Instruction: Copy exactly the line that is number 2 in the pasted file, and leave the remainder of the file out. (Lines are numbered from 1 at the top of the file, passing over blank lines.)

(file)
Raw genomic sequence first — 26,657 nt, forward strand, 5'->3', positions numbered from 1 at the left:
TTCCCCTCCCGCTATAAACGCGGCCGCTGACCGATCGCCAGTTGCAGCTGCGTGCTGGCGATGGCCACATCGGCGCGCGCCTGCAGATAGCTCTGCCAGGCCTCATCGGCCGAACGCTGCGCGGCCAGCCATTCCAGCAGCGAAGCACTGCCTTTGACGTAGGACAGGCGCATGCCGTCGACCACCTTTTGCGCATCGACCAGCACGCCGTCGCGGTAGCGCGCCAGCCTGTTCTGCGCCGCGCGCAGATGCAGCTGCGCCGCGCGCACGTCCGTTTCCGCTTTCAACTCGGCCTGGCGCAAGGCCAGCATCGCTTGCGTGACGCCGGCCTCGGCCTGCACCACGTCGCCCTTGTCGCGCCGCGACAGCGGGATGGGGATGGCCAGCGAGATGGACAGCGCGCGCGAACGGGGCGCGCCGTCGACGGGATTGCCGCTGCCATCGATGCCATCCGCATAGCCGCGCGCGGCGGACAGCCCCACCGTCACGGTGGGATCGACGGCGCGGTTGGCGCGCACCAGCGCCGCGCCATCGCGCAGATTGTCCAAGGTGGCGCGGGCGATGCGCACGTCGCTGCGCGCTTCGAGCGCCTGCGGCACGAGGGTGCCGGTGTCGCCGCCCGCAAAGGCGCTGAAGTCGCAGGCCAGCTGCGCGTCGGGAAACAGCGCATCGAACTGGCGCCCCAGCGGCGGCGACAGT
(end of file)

TTCCCCTCCCGCTATAAACGCGGCCGCTGACCGATCGCCAGTTGCAGCTGCGTGCTGGCGATGGCCACATCGGCGCGCGCCTGCAGATAGCTCTGCCAGGCCTCATCGGCCGAACGCTGCGCGGCCAGCCATTCCAGCAGCGAAGCACTGCCTTTGACGTAGGACAGGCGCATGCCGTCGACCACCTTTTGCGCATCGACCAGCACGCCGTCGCGGTAGCGCGCCAGCCTGTTCTGCGCCGCGCGCAGATGCAGCTGCGCCGCGCGCACGTCCGTTTCCGCTTTCAACTCGGCCTGGCGCAAGGCCAGCATCGCTTGCGTGACGCCGGCCTCGGCCTGCACCACGTCGCCCTTGTCGCGCCGCGACAGCGGGATGGGGATGGCCAGCGAGATGGACAGCGCGCGCGAACGGGGCGCGCCGTCGACGGGATTGCCGCTGCCATCGATGCCATCCGCATAGCCGCGCGCGGCGGACAGCCCCACCGTCACGGTGGGATCGACGGCGCGGTTGGCGCGCACCAGCGCCGCGCCATCGCGCAGATTGTCCAAGGTGGCGCGGGCGATGCGCACGTCGCTGCGCGCTTCGAGCGCCTGCGGCACGAGGGTGCCGGTGTCGCCGCCCGCAAAGGCGCTGAAGTCGCAGGCCAGCTGCGCGTCGGGAAACAGCGCATCGAACTGGCGCCCCAGCGGCGGCGACAGT